Most of the time when clients call you for a foreclosure clean up job, they’re going to want you to give them a rate over the phone. Patiently explain to them that you have to see the property before giving doing this, which means scheduling an appointment. Once you clear this hurdle, they’re still going to want you to — what we call – “blurt out a price” right on the spot once you’re on site.
As an established foreclosure cleanup company owner in the metro Atlanta area explains, “We get sssssooooo many calls from realtors, investors, new foreclosure homeowners and our competition wanting to know how to price a job. They’ll say something like the following:
Caller: Can you just send me over your price list so I can have it on file?”
Caller: I have a 2400 sq. ft. home with just a few items in it; can you just give me an idea of what it will cost?”
Caller: I am a new business owner and want to get an idea of how to price this job…. can you tell me what you charge?”
To all of these requests she says her response is a polite “no” because foreclosure cleaning is an industry with thin profit margins.
Foreclosure Clean Up: An Industry with Thin Profit Margins
Many of the services offered by foreclosure cleanup companies have thin profit margins. This means your business can be in trouble from the outset if you don’t learn how to price appropriately.
To be fair to your customers — and to your bottom line – you have to know your direct and indirect costs in order to price a job correctly.
Foreclosure Cleaning: What Your Direct and Indirect Costs Mean to Your Bottom Line
Direct costs are the costs that can be defined concretely for every job, eg, wages for labor and costs of supplies. You can put your hand on the receipt for everything as it relates to the job at hand; hence, it’s easy to see what the jobs costs you to do.
Indirect costs are all the other costs not accounted for in your direct costs for a particular job, but they are still necessary for you to be in business. These costs are there whether you get foreclosure cleaning jobs or not. Hence, they should factor into every job you price.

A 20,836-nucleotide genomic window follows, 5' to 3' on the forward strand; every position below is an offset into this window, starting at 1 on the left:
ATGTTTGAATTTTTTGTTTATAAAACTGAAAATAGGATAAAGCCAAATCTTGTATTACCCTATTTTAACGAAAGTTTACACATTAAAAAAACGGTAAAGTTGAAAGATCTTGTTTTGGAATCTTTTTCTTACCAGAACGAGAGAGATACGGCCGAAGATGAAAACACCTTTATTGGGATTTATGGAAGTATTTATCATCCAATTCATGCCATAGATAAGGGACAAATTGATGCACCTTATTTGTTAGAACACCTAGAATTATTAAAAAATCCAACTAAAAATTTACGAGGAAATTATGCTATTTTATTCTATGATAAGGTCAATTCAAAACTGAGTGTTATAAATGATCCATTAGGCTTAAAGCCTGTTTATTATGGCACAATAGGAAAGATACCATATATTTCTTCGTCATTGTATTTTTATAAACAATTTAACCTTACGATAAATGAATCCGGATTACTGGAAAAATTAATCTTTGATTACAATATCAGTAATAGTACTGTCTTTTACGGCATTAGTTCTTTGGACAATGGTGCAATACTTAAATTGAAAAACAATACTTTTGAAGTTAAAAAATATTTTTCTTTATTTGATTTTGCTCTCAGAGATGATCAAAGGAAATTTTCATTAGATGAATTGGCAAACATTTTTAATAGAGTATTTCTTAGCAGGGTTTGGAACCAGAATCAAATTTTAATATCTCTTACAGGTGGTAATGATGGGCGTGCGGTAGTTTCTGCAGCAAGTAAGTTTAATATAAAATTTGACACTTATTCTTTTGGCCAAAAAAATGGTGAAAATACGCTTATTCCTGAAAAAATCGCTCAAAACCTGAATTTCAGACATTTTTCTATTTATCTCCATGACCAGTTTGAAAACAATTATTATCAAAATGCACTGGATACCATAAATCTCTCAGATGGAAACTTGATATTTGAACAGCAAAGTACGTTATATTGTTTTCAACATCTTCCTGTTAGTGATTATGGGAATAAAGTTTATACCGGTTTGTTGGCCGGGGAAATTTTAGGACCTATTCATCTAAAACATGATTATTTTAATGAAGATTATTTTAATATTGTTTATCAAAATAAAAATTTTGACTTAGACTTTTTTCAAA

Some examples of indirect costs are business insurance, phone, gas, paper and ink cartridges for your printer, etc.
The inability to factor in indirect business costs accurately is one reason why so many small business owners – especially those who are new to business — find it difficult to price jobs. They usually wind up not charging enough and before you know it, they’re out of business.
How to “Accurately” Calculate Indirect Costs
Accurately is in quotation marks because by their very nature, indirect costs are estimates. But you can get pretty close using some concrete formulas for calculation.
Your biggest indirect costs will be easy to figure out (eg, phone, insurance).
The intangibles in your foreclosure clean up business like gas for running around doing estimates, figuring out how long it’s going to take to complete a job and how many workers you’re going to need for a job will give you the most headaches initially.
The only way to figure these things out is to pull upon knowledge you already have and use common sense.
For example, to figure out how much you’re going to spend on gas — just figure in a certain number of miles per week. If you stay within a certain geographic area (say, 25 miles) then figure giving 1-3 estimates a week. At 50 miles per round trip, you can get an idea of how much gas you’ll be using.
To figure out how long it’s going to take to clean a house, use your own experience in cleaning your house.
When you clean your house, how long does it take? Other things you’ll want to keep in mind is how much larger/smaller your house is compared to the one you’re bidding on; and is it a white-glove or broom swept clean. Then, add in more time for wiggle room.
The above is mostly excerpted from the ebook on how to price foreclosure cleaning jobs, Pricing Guide for Foreclosure Cleaning & Real-Estate Service Businesses: How to Price Jobs for Profit.
P.S.: Learn how to start a foreclosure clean up business — and get on the road to creating financial security for you and your family.
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Copyright © 2009 Yuwanda Black for Foreclosure Business News. Article may not be reprinted or reproduced in any manner without the express, written consent of the author.